Help! What does a die-hard pasta lover bring to a Whole30 potluck?
That’s my cooking challenge this weekend, friends. As some of you know, I love to take classes at Barry’s Bootcamp and have made some new friends through the grueling 7am workouts. This weekend, we’re having a potluck to celebrate the end of January’s Whole30 challenge, which consisted of 30 straight days of following the paleo-esque Whole30 program. To be clear, I didn’t participate in the challenge (have you seen what I cook on this blog?!), but I’m still planning to help my Barry’s #fitfam celebrate!
For the potluck, I’m whipping up a Whole30-approved dish. Some of the people who completed the challenge are bringing in food they’ve been craving over the last 30 days – pizza, candy, diet coke, you name it. But since I didn’t participate, I decided to cook a dish within the Whole30 rules. Completely unaware of what that meant (or didn’t mean), I jumped over to Google and quickly discovered that I’m not allowed to cook anything with dairy, sugar, or grains. Argh. That basically rules out my go-to potluck recipes. But then I remembered one of my favorite “pasta cheats” that I discovered a few years ago…spaghetti squash!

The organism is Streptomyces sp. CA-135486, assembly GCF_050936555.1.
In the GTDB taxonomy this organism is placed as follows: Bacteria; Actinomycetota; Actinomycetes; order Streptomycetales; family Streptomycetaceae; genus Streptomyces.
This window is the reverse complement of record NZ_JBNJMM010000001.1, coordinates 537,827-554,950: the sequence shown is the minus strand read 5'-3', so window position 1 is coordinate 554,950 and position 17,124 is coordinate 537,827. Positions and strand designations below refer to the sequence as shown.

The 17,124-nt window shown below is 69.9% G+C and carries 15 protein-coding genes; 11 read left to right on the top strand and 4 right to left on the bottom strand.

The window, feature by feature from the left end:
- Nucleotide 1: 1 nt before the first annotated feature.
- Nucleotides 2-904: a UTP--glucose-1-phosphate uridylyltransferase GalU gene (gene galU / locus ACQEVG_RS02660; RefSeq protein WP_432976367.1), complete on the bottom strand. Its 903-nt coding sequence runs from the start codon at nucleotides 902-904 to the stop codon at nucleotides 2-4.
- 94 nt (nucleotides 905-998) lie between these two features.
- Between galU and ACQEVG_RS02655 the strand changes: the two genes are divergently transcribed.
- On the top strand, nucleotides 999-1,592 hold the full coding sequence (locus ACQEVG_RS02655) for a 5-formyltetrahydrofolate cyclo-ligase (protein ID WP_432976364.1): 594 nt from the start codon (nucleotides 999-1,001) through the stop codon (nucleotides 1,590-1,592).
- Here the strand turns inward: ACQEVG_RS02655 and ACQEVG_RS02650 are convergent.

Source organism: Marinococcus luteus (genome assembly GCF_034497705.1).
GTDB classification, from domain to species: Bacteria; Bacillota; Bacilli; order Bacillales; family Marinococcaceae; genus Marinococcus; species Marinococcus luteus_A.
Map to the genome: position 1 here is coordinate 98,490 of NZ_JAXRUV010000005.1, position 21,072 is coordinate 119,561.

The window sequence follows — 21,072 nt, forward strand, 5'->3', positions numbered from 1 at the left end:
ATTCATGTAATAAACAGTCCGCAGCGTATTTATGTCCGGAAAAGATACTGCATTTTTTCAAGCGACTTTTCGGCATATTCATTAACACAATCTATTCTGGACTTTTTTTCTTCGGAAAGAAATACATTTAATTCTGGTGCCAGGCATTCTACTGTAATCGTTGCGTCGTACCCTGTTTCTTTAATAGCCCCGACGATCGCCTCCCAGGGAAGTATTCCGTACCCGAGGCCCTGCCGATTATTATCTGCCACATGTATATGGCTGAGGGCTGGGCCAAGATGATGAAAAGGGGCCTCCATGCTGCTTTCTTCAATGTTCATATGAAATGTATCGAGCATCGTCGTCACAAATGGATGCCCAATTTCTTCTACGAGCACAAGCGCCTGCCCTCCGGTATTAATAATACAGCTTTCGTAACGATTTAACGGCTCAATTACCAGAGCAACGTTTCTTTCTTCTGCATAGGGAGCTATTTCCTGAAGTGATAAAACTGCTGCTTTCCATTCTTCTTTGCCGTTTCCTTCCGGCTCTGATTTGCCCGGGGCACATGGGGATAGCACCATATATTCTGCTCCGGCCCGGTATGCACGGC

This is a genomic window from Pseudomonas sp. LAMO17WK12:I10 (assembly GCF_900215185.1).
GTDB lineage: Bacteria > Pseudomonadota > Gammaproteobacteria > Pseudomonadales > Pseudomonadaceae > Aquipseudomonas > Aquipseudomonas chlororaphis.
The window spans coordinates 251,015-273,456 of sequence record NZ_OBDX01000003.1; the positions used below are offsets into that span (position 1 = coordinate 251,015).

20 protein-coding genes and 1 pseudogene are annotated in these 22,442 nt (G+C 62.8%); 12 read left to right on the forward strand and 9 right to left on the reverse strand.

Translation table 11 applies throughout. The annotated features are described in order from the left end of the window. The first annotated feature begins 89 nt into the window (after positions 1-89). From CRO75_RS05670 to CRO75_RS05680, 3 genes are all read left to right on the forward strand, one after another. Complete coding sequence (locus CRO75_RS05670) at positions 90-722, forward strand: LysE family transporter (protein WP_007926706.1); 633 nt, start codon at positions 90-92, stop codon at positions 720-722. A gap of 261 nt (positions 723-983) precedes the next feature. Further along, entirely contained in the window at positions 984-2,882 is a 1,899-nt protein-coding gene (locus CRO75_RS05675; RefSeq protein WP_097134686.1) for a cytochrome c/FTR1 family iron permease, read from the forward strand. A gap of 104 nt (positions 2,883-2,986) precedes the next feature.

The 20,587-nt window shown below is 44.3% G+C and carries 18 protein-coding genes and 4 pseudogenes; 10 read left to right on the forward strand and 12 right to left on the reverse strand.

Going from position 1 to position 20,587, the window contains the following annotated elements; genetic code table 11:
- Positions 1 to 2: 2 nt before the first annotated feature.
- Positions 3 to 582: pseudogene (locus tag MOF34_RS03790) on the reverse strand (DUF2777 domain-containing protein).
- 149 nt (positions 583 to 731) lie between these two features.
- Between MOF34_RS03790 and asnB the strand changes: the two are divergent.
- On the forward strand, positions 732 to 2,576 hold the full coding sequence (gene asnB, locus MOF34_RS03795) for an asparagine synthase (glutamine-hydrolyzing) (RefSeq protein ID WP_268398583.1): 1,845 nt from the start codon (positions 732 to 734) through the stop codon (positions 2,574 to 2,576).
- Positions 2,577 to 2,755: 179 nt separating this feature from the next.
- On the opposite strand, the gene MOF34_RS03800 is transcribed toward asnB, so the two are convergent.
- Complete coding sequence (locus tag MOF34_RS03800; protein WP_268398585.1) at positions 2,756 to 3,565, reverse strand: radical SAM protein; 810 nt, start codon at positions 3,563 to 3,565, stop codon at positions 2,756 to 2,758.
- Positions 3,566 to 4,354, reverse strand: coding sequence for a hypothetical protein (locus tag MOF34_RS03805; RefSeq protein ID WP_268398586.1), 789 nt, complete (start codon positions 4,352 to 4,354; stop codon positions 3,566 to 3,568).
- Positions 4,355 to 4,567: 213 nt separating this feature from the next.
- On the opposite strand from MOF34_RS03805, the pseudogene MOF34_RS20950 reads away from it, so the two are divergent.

Below is a really easy recipe to roast spaghetti squash in the oven. It’s dead simple. Make some cuts all over the squash then bake for one hour. Once it’s done, cut the squash in half lengthwise, spoon out the seeds, then scrape the spaghetti-like strands into a bowl. Some recipes have you cut the squash in half before roasting it, but I like to do that after it’s cooked. I find this technique easier and safer; trying to slice through the tough uncooked squash is a kitchen nightmare waiting to happen.
While I’ll never say it’s a perfect substitute for the real deal, spaghetti squash is a really healthy alternative to pasta that is incredibly simple to make. After it’s roasted, sauté the squash in a skillet with butter or olive oil and season with salt and pepper. Then, you can use it as a base for any pasta sauce, or even just some grated cheese and chopped herbs. (Hint hint, try it out with this Cacio e Pepe recipe.)
The squash strands cling nicely to the sauce and the flavor is mild enough to pair with just about anything. I’m planning to serve the roasted spaghetti squash with a spicy marinara sauce, and possibly meatballs or sautéed shrimp.
Have you made spaghetti squash before? What did you serve it with? Share your comments, questions, and more below!
- 1 medium spaghetti squash, 2-3 pounds
- Preheat oven to 400 degrees.
- Use a small paring knife to poke the squash all over the outside.
- Place the squash on a rimmed baking sheet.
- Bake for 30 minutes, then turn over on the other side.
- Continue baking for another 30 minutes.
- Cut the squash in half lengthwise. Scoop out the seeds using a large spoon.
- Use a fork to gently scrape the squash; it should separate into long strands.
- Use immediately, or refrigerate in an airtight container for up to a week.